Email is fast and quick, but it’s often tone-deaf. When we send a message in the heat of the moment, we don’t think about the consequences of what happens when the person receiving it misinterprets the tone of the text.
Lymbix has figured out a way to head off those moments of unintended passion. It uses artificial intelligence to decipher the emotional tone of your sentences and alerts you to any “negative message” you may unwittingly be sending out. The company’s ToneCheck program is like a spell checker, fixing the tone of your messages so they match your intentions. The second version of ToneCheck is launching on March 9 for Microsoft Outlook users.
The Lymbix technology is an interesting application of artificial intelligence (AI). If it works, processes will work better, customers will be more satisfied, and employees will be happier.
“What’s worse than an email full of misspelled words is an email that conveys the wrong tone,” said Matt Eldridge, chief executive and co-founder of Lymbix.
Getting help with communications is increasingly important because people are using email and other non-direct communications more frequently. And since the emotion behind written text can be misunderstood, people need more assistance in the form of a gut check or reminder in order to safely send a higher volume of email messages. It offers feedback in real-time and can offer guidance in a granular fashion on tonality related to friendliness, enjoyment, amusement, contentment, sadness, anger, fear, and shame.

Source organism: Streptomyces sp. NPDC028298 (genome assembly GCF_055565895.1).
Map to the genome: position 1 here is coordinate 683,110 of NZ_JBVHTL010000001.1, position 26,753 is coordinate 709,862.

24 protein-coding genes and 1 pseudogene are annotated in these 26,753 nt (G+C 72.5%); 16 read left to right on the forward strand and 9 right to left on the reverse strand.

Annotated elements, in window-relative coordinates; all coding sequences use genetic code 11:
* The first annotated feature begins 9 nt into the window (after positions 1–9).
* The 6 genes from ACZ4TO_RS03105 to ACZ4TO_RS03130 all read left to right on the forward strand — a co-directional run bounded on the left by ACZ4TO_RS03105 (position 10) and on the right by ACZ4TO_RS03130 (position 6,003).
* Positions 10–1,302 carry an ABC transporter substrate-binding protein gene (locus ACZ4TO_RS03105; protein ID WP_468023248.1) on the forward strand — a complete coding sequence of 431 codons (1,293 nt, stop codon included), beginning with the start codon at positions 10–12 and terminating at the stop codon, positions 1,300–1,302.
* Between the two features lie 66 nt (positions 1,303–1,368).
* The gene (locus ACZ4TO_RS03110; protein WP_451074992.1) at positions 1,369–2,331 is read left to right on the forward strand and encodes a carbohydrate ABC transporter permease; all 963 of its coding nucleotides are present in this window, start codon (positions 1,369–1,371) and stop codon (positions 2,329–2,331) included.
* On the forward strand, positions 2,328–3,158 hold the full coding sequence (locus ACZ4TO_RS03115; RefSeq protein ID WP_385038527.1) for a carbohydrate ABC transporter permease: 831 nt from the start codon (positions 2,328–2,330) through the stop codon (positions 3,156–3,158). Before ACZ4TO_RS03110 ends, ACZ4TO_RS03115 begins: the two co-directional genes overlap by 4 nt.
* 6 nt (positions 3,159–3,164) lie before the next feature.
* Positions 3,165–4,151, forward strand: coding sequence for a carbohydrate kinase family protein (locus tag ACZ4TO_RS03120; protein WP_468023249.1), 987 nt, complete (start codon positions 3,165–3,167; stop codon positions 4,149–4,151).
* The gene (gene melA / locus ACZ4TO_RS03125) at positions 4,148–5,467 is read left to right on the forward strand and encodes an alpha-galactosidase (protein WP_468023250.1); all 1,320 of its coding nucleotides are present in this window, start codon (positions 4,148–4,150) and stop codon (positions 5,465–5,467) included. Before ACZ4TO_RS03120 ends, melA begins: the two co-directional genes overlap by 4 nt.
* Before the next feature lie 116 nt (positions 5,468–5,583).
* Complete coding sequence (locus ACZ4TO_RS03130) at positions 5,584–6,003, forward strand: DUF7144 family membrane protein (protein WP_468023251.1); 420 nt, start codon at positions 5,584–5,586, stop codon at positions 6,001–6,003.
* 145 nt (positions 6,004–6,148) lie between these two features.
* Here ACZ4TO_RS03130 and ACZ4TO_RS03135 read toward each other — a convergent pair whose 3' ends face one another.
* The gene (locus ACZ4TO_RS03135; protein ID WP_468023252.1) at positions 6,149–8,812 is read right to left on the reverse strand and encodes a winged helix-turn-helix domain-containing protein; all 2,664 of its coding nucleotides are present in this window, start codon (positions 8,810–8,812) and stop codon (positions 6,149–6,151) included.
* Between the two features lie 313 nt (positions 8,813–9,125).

The new single-use version of ToneCheck will be available free for download on March 9, while corporate enterprises could sign up for an enterprise license. Lymbix will also license its ToneCheck to others in the form of its Sentiment Applications Programming Interface (API). A company could conceivably use ToneCheck to screen incoming customer support messages for irate customers and forward those to the customer service representative with the best ability to calm a person down.
Messages can also be screened with particular concerns in mind, such as messages that might be considered sexual harassment. Companies could use it to keep the tone of outbound emails and internal communications in check.
Based in Moncton in New Brunswick, Canada, Lymbix was founded in February, 2009, and it has 13 employees. Rivals include Lexalytics in sentiment analysis, but there is no direct competition for ToneCheck itself. The company has raised $2.4 million in seed and angel funding. Eldridge co-founded the company after he had a bout of trouble getting his tone right in email communications. When he wanted to appear excited, he was often coming off as pushy or aggressive. That was particularly true when Eldridge was trying to close franchising deals for his former employer. His co-founder is Josh Merchant, chief technology officer.
The product’s AI has been taught natural language used in emails and social contexts. It evaluates the level of ambiguity where many other sentiment technologies break down. Eldridge said that one of the keys is to make the AI adaptable so it can stay up to date with all of the slang that people use. The AI tries to identify the real emotion in any section of text. Users see a Tone Alert indicator light up on their screen when an otherwise pleasant or neutral email takes a negative turn. It identifies the offending sentence to the user.
The company launched the first version of ToneCheck in July, 2010, and it was downloaded more than 25,000 times. But some people thought it was too complicated. So Lymbix has simplified the app with the new version. Eldridge admitted, “Our first version wasn’t very good.” But the new version is streamlined in that it only alerts the user when there is a red flag associated with a section of text. As you can see below, you can click on the red bars in the lower right corner to view a larger drop-down menu with the offending sentences highlighted.